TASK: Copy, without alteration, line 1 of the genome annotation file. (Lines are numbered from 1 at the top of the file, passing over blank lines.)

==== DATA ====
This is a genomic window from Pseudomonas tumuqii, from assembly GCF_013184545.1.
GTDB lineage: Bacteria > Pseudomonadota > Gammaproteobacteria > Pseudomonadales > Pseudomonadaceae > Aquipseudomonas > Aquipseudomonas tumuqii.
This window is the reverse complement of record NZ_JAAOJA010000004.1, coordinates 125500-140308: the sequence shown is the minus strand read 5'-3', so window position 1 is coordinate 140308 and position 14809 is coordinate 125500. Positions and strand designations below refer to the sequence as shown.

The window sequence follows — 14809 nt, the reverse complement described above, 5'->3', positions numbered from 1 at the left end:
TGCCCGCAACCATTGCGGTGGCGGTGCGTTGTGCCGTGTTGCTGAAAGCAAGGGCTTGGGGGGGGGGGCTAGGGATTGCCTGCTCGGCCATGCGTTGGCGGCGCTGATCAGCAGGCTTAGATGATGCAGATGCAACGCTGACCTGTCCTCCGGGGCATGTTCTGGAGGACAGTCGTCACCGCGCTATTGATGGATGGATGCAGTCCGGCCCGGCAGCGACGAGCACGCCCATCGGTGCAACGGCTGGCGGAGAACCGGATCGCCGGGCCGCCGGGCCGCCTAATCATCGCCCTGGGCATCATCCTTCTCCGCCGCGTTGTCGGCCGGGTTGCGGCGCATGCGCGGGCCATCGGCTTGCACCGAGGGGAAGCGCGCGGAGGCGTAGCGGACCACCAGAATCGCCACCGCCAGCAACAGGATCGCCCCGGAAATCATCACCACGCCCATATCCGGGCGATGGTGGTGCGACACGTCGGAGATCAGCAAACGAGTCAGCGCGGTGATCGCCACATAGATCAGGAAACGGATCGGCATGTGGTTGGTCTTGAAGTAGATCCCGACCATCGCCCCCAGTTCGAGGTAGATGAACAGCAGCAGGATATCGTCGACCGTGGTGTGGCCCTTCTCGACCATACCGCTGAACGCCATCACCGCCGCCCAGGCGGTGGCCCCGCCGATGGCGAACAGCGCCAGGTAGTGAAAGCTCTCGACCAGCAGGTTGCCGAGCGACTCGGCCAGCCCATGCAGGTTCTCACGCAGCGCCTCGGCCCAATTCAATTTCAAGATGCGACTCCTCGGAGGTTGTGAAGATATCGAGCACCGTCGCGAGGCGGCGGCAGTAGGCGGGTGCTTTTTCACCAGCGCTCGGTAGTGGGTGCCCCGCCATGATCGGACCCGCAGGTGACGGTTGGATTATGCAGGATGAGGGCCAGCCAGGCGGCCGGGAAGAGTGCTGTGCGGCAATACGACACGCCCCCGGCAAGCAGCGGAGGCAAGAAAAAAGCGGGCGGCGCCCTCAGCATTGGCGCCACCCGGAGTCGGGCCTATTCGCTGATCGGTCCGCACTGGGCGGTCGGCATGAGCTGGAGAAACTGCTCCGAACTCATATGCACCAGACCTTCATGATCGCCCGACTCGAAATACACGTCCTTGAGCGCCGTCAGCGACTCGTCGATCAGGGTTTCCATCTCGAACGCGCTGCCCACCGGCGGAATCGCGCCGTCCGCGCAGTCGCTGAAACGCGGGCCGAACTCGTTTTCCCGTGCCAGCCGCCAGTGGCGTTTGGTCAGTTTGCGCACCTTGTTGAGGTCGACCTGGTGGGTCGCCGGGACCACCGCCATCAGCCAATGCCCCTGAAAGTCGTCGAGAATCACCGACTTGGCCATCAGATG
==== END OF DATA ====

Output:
This is a genomic window from Pseudomonas tumuqii, from assembly GCF_013184545.1.